Moose severely injures Garfield County woman

A cow moose on Guanella Pass. Colorado Parks and wildlife announced on Aug. 17 that a woman in Garfield County was severely injured by a cow moose on Aug. 13. (Jason Clay/CPW)

A 79-year-old woman was attacked by a cow moose and severely injured on Friday, Aug. 13, around 9 p.m. in a rural area outside a home south of Glenwood Springs.

The victim was taken to a local hospital and later that same night transported by helicopter to another hospital on the Front Range due to the extent of her injuries and care required.

The woman, who was dog-sitting for one of the tenants living at the house, had seen a cow moose and its two calves in the yard earlier in the day. When the woman no longer saw the moose in the area later that evening and believed it to be safe, she took the dog out on a leash in the yard.

That is when the attack occurred. Another resident of the house then observed the cow stomping on the victim.

“The incident occurred in an area of quality moose habitat and it is known that the moose frequent this area year-round,” said Area Wildlife Manager Matt Yamashita. “Our thoughts and prayers go out to the woman. This incident was no fault of her own. Conflicts with moose can happen, even when you follow best practices for living in moose habitat.”

The cow and its two calves have reportedly been in the area for an extended period of time without incident. No previous aggressive behavior was reported.

Wildlife officers searched the area for the offending cow and its calves on Saturday, Sunday and into Monday. They were utilizing photos and videos of the moose from residents the day of the attack to try and identify physical characteristics or traits that could be used to differentiate the correct animal involved in the incident.

Discussions with surrounding residents revealed that there are multiple sets of cows with calves in the area, making it challenging to locate the animal involved in the attack. Wildlife officers have since discontinued an active search for the moose involved in the attack unless new information arises.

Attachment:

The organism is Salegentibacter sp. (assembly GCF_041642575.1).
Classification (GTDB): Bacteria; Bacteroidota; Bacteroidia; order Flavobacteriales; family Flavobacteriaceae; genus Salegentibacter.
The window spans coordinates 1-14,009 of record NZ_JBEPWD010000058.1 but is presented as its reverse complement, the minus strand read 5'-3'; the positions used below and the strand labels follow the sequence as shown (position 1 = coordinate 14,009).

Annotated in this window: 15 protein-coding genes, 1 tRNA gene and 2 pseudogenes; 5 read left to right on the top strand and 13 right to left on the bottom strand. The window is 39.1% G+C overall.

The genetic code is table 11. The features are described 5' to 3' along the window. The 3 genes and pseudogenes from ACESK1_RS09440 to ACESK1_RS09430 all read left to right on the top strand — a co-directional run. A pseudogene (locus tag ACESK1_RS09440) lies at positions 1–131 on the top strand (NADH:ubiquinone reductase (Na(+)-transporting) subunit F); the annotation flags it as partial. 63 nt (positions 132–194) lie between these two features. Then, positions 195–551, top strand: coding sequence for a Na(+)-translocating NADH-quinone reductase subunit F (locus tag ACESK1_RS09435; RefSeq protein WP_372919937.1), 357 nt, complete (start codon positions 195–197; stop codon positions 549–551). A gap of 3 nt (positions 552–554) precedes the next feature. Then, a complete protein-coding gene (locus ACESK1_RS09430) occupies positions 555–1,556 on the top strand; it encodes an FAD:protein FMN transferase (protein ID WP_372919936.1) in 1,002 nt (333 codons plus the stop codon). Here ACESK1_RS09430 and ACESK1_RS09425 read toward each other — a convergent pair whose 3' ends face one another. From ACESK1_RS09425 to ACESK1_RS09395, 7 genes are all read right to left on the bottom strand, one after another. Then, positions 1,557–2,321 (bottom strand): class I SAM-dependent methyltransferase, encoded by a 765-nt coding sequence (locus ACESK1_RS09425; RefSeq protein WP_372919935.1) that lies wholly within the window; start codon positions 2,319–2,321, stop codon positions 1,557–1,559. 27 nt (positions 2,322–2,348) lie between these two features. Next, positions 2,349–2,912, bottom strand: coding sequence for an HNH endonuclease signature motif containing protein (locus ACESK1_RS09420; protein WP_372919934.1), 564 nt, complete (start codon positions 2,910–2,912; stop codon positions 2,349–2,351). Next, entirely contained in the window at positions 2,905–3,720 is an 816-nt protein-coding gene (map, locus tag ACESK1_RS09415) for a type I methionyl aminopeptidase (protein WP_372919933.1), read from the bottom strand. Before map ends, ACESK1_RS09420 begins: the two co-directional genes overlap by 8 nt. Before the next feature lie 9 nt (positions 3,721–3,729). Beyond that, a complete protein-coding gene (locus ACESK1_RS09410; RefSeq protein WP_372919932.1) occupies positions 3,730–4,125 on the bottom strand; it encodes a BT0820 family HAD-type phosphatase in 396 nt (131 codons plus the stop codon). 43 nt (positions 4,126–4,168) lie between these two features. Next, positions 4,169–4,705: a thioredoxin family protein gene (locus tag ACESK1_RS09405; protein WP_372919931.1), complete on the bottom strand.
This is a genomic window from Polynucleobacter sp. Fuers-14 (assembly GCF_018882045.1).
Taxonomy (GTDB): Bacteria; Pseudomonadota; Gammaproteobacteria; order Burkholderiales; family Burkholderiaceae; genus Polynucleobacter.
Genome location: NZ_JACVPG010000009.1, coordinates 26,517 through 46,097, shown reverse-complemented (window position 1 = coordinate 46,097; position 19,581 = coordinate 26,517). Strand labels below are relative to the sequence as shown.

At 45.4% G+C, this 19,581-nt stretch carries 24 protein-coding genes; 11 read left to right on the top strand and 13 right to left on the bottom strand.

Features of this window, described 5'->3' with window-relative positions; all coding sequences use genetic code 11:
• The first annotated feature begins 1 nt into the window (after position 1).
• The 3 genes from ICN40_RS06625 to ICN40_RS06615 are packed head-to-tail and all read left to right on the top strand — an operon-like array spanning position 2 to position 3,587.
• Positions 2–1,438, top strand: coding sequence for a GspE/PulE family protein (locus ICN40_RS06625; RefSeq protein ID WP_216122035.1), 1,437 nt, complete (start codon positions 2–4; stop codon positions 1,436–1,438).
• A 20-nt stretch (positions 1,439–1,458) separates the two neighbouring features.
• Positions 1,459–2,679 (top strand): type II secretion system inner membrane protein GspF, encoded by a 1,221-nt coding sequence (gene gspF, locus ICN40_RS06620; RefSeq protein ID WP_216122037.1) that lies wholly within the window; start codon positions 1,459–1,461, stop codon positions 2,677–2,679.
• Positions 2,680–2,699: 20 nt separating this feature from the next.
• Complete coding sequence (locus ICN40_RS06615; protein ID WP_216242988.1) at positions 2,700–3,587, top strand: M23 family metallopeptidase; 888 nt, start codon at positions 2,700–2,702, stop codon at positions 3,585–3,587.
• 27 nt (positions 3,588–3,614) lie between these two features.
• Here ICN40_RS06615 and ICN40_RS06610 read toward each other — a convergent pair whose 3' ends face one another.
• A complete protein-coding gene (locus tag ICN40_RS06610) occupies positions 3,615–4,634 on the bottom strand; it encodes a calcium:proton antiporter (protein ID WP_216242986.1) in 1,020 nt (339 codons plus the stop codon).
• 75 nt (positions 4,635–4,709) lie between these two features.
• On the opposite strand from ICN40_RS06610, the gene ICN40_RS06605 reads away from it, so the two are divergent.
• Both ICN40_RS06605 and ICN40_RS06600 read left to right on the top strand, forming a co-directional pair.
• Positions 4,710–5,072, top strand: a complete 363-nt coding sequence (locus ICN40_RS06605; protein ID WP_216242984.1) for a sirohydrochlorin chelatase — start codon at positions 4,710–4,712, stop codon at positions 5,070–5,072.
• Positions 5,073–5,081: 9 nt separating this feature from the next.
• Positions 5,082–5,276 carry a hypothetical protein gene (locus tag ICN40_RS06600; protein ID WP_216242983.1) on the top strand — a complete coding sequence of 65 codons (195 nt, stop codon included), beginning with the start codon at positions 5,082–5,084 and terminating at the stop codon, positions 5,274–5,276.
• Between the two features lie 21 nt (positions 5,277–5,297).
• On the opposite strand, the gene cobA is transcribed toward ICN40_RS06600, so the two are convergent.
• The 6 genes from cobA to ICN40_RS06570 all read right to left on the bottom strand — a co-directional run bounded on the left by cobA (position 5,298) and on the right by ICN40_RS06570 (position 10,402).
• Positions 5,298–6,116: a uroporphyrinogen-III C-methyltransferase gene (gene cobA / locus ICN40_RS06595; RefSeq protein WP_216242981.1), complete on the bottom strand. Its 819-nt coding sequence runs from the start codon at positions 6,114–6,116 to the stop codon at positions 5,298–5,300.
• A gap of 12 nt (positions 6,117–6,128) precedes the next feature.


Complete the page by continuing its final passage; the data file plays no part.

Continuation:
“This likely was an incident of a cow protecting her calves,” Yamashita said. “Since Friday night we have been talking with the local residents to educate them about living in moose habitat, the potential dangers associated with interacting with moose and actions they can take to minimize the risk of conflict.”

On Saturday, Aug. 7, a man walking along a willow bottom heading towards a lake in Clear Creek County was charged by a bull moose he just happened to come across. The viral video shows just how quickly a moose can decide to charge on a person. That man came away uninjured as he dived behind a tree, which the bull moose hit.

On May 29 in Steamboat Springs, a man was knocked over on his back and stomped by a cow moose with two calves. The victim stated that his small dog was outside unleashed when he heard it start barking and realized there was a moose in the area. He stepped forward to grab the dog and that is when the moose charged at him. That man was examined for minor injuries on site.

On March 26, 2006, a man from Grand Lake was attacked and critically injured by a bull moose as he walked to church. That man later died from his injuries on April 6.

CPW produced a video illustrating how people can be safe and responsible around moose. The video is available on YouTube.

To learn more about living with moose, visit

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